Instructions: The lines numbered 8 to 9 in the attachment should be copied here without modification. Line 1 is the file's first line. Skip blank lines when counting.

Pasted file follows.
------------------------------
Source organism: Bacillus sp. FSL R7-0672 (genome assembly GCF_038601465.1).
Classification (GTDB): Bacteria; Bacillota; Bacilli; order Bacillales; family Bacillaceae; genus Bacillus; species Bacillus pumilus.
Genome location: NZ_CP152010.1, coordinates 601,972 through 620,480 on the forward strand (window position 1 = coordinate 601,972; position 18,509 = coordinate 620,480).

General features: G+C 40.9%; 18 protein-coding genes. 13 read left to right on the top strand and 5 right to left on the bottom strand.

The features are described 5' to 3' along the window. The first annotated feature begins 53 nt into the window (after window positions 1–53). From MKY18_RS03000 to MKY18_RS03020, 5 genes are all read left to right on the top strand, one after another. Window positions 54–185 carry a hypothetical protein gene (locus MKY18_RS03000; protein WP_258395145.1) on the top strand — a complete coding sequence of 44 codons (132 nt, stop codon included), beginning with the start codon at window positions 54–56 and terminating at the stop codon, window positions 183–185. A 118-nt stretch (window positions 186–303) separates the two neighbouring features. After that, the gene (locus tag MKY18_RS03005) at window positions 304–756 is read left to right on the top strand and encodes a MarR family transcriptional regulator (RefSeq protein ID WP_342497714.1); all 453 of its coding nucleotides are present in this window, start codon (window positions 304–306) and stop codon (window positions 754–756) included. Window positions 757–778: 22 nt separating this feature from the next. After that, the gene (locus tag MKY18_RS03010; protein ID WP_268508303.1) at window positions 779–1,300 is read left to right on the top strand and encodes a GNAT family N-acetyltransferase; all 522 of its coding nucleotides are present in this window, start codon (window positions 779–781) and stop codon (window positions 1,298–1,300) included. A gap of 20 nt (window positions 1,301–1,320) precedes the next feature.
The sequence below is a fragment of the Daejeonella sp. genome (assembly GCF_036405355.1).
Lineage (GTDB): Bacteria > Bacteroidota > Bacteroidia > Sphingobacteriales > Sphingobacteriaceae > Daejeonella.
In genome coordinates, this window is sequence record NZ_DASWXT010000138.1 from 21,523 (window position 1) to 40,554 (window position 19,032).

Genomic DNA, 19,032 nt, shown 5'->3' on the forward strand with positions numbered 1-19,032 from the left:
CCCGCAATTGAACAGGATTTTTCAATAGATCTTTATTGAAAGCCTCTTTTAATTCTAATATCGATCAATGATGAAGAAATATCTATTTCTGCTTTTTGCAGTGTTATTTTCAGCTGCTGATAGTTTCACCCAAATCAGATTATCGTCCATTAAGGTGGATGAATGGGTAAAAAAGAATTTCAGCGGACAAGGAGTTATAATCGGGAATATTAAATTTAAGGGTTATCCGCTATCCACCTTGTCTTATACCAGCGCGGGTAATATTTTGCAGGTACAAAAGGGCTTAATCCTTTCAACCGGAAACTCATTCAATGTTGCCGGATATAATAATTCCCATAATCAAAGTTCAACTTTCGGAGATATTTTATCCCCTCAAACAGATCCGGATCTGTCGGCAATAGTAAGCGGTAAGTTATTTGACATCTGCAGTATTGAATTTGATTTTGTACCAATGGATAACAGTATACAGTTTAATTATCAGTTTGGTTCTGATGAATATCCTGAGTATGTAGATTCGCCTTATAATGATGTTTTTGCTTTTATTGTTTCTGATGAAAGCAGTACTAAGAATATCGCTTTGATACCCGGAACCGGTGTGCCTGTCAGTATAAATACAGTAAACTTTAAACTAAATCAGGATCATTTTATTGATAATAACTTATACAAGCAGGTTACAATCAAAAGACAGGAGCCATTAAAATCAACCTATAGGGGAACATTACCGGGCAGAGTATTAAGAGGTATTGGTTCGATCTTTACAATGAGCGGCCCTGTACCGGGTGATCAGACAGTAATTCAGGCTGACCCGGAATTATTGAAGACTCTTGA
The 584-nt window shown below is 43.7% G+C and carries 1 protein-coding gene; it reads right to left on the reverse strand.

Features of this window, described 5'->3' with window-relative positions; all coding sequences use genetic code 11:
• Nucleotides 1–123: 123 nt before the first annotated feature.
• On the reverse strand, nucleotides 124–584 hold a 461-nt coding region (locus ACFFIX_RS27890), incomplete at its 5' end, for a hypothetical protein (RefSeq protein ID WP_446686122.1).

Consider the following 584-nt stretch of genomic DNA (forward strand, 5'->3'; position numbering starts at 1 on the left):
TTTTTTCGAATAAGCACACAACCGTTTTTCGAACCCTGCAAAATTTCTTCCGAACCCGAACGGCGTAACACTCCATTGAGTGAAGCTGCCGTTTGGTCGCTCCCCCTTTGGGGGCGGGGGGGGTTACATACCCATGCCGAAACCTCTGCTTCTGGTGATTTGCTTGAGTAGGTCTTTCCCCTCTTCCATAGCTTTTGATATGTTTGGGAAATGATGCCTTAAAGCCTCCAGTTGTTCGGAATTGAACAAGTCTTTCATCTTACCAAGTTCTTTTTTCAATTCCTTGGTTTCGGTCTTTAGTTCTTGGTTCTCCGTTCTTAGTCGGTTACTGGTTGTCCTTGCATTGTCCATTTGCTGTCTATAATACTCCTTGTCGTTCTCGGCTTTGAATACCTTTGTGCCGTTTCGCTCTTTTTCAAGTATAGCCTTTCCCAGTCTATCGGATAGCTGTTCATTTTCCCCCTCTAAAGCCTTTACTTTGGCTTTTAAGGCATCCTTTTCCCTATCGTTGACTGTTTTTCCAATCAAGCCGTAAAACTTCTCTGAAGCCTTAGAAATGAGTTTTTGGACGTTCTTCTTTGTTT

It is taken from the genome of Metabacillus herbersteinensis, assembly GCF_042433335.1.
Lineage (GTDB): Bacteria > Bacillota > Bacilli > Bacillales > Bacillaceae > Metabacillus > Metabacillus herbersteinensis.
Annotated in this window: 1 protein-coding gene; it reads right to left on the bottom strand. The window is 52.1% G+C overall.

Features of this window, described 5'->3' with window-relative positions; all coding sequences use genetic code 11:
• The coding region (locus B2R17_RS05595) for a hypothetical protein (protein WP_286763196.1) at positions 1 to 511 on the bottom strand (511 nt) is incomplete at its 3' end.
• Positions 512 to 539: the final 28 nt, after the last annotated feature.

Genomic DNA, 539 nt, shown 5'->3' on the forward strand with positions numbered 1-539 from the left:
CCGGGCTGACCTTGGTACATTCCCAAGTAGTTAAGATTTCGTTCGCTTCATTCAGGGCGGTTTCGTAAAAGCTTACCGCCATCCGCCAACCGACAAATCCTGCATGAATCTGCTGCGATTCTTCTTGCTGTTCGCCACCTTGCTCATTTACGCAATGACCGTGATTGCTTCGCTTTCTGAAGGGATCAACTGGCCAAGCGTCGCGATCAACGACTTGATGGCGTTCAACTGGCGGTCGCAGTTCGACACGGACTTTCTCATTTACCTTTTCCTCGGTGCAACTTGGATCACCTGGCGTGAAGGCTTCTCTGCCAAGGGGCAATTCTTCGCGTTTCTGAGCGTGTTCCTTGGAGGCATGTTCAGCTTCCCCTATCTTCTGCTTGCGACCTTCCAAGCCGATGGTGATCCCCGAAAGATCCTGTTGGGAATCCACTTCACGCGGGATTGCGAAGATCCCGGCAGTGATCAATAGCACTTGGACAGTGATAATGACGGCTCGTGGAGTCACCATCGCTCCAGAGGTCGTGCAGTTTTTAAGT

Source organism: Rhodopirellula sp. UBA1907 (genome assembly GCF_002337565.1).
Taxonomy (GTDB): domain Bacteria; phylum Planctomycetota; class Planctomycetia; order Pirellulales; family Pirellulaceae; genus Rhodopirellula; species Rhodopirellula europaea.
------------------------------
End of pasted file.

In genome coordinates, this window is sequence record NZ_DASWXT010000138.1 from 21,523 (window position 1) to 40,554 (window position 19,032).

Genomic DNA, 19,032 nt, shown 5'->3' on the forward strand with positions numbered 1-19,032 from the left: